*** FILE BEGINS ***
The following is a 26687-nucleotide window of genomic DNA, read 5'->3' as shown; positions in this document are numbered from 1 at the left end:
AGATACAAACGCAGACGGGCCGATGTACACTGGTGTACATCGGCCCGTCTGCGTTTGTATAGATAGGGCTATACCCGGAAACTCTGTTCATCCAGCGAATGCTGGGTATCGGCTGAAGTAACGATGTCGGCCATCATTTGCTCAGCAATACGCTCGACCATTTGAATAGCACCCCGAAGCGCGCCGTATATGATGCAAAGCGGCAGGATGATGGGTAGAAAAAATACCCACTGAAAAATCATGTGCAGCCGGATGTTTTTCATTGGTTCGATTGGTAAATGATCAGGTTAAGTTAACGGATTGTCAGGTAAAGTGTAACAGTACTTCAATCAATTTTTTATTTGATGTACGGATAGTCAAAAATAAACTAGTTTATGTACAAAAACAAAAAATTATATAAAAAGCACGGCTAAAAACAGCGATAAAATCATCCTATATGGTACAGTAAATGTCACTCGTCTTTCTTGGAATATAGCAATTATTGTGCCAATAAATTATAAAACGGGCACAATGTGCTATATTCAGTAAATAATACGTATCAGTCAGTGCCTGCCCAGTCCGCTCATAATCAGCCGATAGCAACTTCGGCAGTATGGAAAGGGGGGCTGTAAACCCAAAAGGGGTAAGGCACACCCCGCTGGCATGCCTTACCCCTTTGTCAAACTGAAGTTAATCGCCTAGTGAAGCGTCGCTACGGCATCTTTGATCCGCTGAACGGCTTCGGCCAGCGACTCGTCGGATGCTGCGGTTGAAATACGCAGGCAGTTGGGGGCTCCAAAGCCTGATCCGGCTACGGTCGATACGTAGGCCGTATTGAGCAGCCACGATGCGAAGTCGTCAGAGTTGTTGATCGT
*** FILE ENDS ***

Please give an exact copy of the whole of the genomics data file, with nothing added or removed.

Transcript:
The following is a 26687-nucleotide window of genomic DNA, read 5'->3' as shown; positions in this document are numbered from 1 at the left end:
AGATACAAACGCAGACGGGCCGATGTACACTGGTGTACATCGGCCCGTCTGCGTTTGTATAGATAGGGCTATACCCGGAAACTCTGTTCATCCAGCGAATGCTGGGTATCGGCTGAAGTAACGATGTCGGCCATCATTTGCTCAGCAATACGCTCGACCATTTGAATAGCACCCCGAAGCGCGCCGTATATGATGCAAAGCGGCAGGATGATGGGTAGAAAAAATACCCACTGAAAAATCATGTGCAGCCGGATGTTTTTCATTGGTTCGATTGGTAAATGATCAGGTTAAGTTAACGGATTGTCAGGTAAAGTGTAACAGTACTTCAATCAATTTTTTATTTGATGTACGGATAGTCAAAAATAAACTAGTTTATGTACAAAAACAAAAAATTATATAAAAAGCACGGCTAAAAACAGCGATAAAATCATCCTATATGGTACAGTAAATGTCACTCGTCTTTCTTGGAATATAGCAATTATTGTGCCAATAAATTATAAAACGGGCACAATGTGCTATATTCAGTAAATAATACGTATCAGTCAGTGCCTGCCCAGTCCGCTCATAATCAGCCGATAGCAACTTCGGCAGTATGGAAAGGGGGGCTGTAAACCCAAAAGGGGTAAGGCACACCCCGCTGGCATGCCTTACCCCTTTGTCAAACTGAAGTTAATCGCCTAGTGAAGCGTCGCTACGGCATCTTTGATCCGCTGAACGGCTTCGGCCAGCGACTCGTCGGATGCTGCGGTTGAAATACGCAGGCAGTTGGGGGCTCCAAAGCCTGATCCGGCTACGGTCGATACGTAGGCCGTATTGAGCAGCCACGATGCGAAGTCGTCAGAGTTGTTGATCGT